Thank you All! I am having a new clutch, rear main seal, and tranny seals done this weekend for $950 by Josiah at Dirtball Customs in Scottsdale. Now i feel like i am getting a good deal.
I dunno, I had the same work done on my previous (99) LT in 2003 at Ironhorse MC in Tucson and paid $2K +. While an independent mechanic is often less expensive on labor than a dealership, parts should be about the same. It has been a while and I no longer have the paperwork, but I thought the parts alone were close to $700 - $900. Good for you, if so Scott, cuz you got a helluva deal.
 

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I haven't ridden that far yet, but I've been to the clutch and back :cool:

From where I stand, why the clutch is slipping is merely a curiosity. Once I'm going that far in, it won't matter what I find wrong. I'm replacing the main seal, slave cylinder, drill the weep hole if it's not done, transmission seals, and the replaceable clutch parts along with whatever else looks bad. This will almost always make it a two session job just because I'll have to get unanticipated parts once I have it torn down.

It is nice to know if you actually repaired a problem, but mine was slipping with no visible failure and it was working when I put it back together and has been working for 15K miles. So whatever it was, I got it.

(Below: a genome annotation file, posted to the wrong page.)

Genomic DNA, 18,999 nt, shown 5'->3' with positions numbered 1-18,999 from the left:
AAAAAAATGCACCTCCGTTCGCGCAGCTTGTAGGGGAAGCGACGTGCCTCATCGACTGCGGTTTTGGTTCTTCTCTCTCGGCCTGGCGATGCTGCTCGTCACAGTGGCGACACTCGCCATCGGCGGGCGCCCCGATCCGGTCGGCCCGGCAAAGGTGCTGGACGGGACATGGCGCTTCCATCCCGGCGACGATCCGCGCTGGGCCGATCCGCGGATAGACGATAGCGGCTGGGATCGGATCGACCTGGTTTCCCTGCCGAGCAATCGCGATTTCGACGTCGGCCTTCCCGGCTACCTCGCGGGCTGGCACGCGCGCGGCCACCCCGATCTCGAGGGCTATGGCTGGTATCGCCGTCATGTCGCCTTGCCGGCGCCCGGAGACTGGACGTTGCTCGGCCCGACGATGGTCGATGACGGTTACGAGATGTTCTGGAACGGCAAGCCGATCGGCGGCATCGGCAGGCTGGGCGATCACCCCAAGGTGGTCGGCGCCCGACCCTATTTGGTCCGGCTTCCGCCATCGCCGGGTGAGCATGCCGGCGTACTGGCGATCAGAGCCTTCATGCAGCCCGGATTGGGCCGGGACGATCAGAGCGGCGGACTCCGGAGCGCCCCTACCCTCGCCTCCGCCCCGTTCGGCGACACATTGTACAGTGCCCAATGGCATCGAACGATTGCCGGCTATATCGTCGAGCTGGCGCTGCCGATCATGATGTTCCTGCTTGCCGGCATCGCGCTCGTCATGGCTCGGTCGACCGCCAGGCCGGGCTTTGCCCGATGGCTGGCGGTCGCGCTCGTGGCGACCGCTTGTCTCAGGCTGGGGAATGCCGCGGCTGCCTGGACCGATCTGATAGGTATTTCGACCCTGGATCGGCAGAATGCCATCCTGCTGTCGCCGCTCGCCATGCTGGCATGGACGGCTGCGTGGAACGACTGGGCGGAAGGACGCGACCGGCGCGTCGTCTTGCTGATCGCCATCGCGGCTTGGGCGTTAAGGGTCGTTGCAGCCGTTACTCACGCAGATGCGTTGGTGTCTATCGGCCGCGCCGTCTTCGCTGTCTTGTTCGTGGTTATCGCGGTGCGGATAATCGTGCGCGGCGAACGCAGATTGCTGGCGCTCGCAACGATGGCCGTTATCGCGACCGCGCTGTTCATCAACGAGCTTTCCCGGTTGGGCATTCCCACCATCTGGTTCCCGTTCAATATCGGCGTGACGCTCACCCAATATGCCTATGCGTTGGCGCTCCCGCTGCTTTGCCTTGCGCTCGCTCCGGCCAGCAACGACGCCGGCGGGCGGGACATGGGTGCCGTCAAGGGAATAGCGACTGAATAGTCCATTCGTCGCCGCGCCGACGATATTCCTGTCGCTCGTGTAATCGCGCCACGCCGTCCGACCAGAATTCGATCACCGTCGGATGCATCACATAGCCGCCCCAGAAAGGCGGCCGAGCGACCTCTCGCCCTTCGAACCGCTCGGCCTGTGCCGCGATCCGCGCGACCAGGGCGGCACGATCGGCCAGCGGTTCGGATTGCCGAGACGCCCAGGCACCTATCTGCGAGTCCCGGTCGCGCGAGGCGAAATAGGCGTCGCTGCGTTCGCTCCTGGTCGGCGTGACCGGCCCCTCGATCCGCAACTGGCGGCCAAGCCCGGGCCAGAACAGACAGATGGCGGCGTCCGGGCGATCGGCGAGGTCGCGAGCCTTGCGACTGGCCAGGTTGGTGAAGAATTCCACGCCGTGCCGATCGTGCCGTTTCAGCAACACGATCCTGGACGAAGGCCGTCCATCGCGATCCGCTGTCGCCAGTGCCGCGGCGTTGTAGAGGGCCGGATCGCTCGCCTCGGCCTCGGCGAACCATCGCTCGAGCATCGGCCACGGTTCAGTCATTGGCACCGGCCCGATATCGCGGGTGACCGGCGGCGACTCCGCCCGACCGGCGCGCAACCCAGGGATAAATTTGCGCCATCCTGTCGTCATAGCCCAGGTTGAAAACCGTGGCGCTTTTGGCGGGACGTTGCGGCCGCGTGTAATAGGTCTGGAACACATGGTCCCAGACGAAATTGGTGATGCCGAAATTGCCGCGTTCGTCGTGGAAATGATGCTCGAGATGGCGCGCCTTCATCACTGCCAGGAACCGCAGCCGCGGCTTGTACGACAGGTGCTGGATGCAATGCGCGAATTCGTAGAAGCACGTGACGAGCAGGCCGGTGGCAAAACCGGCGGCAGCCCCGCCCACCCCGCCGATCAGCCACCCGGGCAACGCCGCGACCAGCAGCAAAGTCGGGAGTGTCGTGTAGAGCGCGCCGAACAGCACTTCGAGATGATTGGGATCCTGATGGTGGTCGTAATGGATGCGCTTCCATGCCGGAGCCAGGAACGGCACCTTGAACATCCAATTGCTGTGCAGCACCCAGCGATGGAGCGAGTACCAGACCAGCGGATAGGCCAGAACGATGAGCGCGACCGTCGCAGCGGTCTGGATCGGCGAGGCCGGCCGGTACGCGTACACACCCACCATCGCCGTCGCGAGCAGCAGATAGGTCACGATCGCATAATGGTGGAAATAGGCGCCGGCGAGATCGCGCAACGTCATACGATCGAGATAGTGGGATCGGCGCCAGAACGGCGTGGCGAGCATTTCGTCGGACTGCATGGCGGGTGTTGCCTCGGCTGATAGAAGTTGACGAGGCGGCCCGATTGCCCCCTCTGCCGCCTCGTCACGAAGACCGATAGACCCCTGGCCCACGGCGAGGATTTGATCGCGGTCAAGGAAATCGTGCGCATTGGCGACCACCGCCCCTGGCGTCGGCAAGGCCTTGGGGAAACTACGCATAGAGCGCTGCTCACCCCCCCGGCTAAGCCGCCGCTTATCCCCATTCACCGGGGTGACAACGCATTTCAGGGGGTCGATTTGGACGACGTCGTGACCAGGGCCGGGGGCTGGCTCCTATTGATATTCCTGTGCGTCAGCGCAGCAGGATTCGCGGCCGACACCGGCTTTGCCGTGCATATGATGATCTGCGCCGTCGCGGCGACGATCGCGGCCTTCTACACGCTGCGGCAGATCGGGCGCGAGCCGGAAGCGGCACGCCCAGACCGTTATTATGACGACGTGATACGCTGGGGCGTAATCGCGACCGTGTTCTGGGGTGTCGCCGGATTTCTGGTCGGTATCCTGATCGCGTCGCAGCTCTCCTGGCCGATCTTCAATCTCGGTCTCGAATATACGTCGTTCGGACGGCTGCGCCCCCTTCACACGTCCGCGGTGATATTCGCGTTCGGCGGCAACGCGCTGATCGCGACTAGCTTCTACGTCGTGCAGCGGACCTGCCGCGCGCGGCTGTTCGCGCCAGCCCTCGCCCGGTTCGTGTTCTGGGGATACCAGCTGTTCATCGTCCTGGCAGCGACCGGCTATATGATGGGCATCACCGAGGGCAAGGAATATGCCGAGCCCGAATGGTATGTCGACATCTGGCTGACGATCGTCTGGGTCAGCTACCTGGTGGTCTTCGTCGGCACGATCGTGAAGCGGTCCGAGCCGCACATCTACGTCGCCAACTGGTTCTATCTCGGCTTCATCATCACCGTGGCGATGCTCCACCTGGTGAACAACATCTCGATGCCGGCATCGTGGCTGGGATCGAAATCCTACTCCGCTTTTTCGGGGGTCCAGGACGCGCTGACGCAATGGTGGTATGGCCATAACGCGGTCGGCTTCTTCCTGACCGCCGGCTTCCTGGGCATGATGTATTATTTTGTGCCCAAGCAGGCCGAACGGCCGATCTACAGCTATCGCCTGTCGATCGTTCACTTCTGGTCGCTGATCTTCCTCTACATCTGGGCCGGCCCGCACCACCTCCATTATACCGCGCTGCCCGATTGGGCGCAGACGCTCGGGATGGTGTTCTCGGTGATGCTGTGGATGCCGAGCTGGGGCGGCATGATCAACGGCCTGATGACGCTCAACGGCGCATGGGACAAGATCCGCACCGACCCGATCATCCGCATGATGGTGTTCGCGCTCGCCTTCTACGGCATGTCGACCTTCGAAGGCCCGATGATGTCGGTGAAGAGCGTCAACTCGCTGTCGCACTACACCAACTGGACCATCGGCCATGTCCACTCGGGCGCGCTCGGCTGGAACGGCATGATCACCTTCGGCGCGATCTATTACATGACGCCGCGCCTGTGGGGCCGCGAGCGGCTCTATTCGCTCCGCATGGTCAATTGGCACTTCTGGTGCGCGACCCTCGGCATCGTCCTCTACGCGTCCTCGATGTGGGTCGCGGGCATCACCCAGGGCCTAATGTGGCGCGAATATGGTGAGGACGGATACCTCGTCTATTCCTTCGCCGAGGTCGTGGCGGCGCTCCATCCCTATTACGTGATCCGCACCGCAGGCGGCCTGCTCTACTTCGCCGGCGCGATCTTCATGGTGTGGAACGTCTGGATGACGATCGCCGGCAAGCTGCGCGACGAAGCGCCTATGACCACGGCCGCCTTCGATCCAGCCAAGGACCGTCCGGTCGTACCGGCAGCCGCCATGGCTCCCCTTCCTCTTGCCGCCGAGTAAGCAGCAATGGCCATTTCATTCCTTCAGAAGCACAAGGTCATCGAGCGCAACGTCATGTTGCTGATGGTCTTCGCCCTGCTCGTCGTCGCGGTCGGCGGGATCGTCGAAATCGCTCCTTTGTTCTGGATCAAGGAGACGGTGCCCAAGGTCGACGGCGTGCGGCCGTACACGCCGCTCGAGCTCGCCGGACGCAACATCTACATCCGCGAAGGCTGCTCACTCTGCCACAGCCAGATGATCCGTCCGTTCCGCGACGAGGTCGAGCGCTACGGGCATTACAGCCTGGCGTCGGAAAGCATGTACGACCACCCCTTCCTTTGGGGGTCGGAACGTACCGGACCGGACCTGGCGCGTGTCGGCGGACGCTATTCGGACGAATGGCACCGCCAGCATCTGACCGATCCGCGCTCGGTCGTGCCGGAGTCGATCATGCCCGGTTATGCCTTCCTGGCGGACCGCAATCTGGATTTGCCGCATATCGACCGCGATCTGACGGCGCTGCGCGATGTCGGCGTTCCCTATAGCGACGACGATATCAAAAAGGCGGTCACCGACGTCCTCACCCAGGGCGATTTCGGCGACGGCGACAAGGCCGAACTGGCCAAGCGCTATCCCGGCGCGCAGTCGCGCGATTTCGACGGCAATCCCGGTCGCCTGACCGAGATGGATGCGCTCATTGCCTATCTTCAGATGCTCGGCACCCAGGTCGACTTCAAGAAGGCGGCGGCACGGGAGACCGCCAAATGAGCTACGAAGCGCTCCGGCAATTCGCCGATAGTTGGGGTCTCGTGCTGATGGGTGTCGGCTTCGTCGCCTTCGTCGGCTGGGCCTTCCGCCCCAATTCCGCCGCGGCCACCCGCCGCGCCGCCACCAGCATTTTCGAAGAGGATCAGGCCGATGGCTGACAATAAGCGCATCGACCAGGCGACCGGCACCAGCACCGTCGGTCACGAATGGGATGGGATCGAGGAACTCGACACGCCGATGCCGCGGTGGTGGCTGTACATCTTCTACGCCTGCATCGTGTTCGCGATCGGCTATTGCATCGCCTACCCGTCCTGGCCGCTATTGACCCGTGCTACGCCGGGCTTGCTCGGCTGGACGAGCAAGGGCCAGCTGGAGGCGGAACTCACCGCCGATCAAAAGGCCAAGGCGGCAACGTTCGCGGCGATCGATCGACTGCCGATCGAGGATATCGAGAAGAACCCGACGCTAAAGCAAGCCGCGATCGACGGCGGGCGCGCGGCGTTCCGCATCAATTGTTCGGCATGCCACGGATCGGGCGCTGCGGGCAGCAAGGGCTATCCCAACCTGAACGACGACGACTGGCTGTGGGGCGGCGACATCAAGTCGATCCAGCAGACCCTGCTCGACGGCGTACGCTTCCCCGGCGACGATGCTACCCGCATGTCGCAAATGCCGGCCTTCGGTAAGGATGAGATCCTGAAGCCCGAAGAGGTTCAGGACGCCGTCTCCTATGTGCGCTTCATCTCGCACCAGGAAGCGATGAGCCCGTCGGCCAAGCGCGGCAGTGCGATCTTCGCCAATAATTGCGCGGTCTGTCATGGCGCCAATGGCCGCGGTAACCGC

The parts aren't so expensive that I would want to reuse anything only to have it slip when you are done or have it fail shortly thereafter. It's not like there is some kind of test without putting the bike completely back together.

I have a thread where I detailed my clutch repair here.

Good luck!
 

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Glenn
I live in Elmer 15 min ride to Blackwood would like to see what you get into .
Never had my lt or k100rt down that far to replace the clutch . I have had all
the tupperware off and on a lot . PM me your address or email me like to meet
you and other LT owners in SJ .
Thanks Ernie
 

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Re, Do it yourself clutch Job. . .

Regarding clutch slippage, possible due to fluid contamination. First off,do you see fluid
leaking,dripping from the bottom rear motor area? If so get some of it on your fingertip.
See if it easily rinses off with just water, no soap. Motor or transmission oil will not rinse
off, but clutch /brake fluid will rinse off easily with just plain water. Tearing down an LT to
check for the cause of a slipping clutch is a lot of work, best to address all possible causes
while there, labor cost or time would would make it foolish not to. Most LT owners having a
reasonable amount of mechanical skill, some tools maybe a friend or two for support and a
generous amount of patients can preform the job in a weekend . But also keep in mind the shop or dealer must warranty their work for possible up to a year. You must provide your
own.
Tech days are always fun
u-turn.
 

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I went to Max's today for some new tires and the Tech stated that he thought the clutch might be going. Not because any slippage but because for it to engage, he had to let the lever go almost all the way out. He stated that at 60K, the plate may have reached it's limit.

I guess because it has been going, I'm use to it. No slippage or loss of power while riding.

My question- should I do the preemptive repair/replacement or should I keep riding her until she begins to fail. :confused: